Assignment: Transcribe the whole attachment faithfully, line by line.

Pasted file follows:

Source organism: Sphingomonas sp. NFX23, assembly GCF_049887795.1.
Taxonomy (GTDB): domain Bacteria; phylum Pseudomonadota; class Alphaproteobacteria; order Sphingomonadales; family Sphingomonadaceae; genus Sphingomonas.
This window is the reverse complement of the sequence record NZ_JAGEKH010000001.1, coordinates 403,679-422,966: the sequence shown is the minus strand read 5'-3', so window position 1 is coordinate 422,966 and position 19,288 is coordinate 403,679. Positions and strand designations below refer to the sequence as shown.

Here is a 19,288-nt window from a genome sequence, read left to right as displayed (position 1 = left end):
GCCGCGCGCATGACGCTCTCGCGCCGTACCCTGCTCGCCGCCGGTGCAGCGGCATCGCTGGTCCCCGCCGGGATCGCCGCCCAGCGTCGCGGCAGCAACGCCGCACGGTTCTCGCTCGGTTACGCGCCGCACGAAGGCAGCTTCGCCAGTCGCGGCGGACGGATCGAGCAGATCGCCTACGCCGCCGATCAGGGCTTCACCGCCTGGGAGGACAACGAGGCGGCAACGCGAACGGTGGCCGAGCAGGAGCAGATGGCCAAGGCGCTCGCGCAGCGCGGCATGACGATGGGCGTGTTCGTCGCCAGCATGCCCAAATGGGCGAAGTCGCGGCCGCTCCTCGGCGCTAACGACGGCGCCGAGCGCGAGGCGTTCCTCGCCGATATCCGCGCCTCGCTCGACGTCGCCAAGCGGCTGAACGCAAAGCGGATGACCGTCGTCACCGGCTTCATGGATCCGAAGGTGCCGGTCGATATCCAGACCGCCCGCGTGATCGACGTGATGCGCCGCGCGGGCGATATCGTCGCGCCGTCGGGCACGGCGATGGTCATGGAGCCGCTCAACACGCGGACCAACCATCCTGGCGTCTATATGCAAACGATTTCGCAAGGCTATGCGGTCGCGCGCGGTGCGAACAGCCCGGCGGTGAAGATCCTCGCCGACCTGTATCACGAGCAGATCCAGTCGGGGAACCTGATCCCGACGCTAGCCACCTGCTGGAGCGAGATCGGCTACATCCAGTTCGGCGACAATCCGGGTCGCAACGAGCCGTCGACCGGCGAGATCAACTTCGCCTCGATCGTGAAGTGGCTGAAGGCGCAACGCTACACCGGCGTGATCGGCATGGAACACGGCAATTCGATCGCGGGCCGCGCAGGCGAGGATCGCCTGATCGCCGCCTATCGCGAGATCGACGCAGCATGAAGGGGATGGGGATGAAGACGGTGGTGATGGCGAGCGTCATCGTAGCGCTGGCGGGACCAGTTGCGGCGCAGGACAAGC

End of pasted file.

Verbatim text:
Source organism: Sphingomonas sp. NFX23, assembly GCF_049887795.1.
Taxonomy (GTDB): domain Bacteria; phylum Pseudomonadota; class Alphaproteobacteria; order Sphingomonadales; family Sphingomonadaceae; genus Sphingomonas.
This window is the reverse complement of the sequence record NZ_JAGEKH010000001.1, coordinates 403,679-422,966: the sequence shown is the minus strand read 5'-3', so window position 1 is coordinate 422,966 and position 19,288 is coordinate 403,679. Positions and strand designations below refer to the sequence as shown.

Here is a 19,288-nt window from a genome sequence, read left to right as displayed (position 1 = left end):
GCCGCGCGCATGACGCTCTCGCGCCGTACCCTGCTCGCCGCCGGTGCAGCGGCATCGCTGGTCCCCGCCGGGATCGCCGCCCAGCGTCGCGGCAGCAACGCCGCACGGTTCTCGCTCGGTTACGCGCCGCACGAAGGCAGCTTCGCCAGTCGCGGCGGACGGATCGAGCAGATCGCCTACGCCGCCGATCAGGGCTTCACCGCCTGGGAGGACAACGAGGCGGCAACGCGAACGGTGGCCGAGCAGGAGCAGATGGCCAAGGCGCTCGCGCAGCGCGGCATGACGATGGGCGTGTTCGTCGCCAGCATGCCCAAATGGGCGAAGTCGCGGCCGCTCCTCGGCGCTAACGACGGCGCCGAGCGCGAGGCGTTCCTCGCCGATATCCGCGCCTCGCTCGACGTCGCCAAGCGGCTGAACGCAAAGCGGATGACCGTCGTCACCGGCTTCATGGATCCGAAGGTGCCGGTCGATATCCAGACCGCCCGCGTGATCGACGTGATGCGCCGCGCGGGCGATATCGTCGCGCCGTCGGGCACGGCGATGGTCATGGAGCCGCTCAACACGCGGACCAACCATCCTGGCGTCTATATGCAAACGATTTCGCAAGGCTATGCGGTCGCGCGCGGTGCGAACAGCCCGGCGGTGAAGATCCTCGCCGACCTGTATCACGAGCAGATCCAGTCGGGGAACCTGATCCCGACGCTAGCCACCTGCTGGAGCGAGATCGGCTACATCCAGTTCGGCGACAATCCGGGTCGCAACGAGCCGTCGACCGGCGAGATCAACTTCGCCTCGATCGTGAAGTGGCTGAAGGCGCAACGCTACACCGGCGTGATCGGCATGGAACACGGCAATTCGATCGCGGGCCGCGCAGGCGAGGATCGCCTGATCGCCGCCTATCGCGAGATCGACGCAGCATGAAGGGGATGGGGATGAAGACGGTGGTGATGGCGAGCGTCATCGTAGCGCTGGCGGGACCAGTTGCGGCGCAGGACAAGC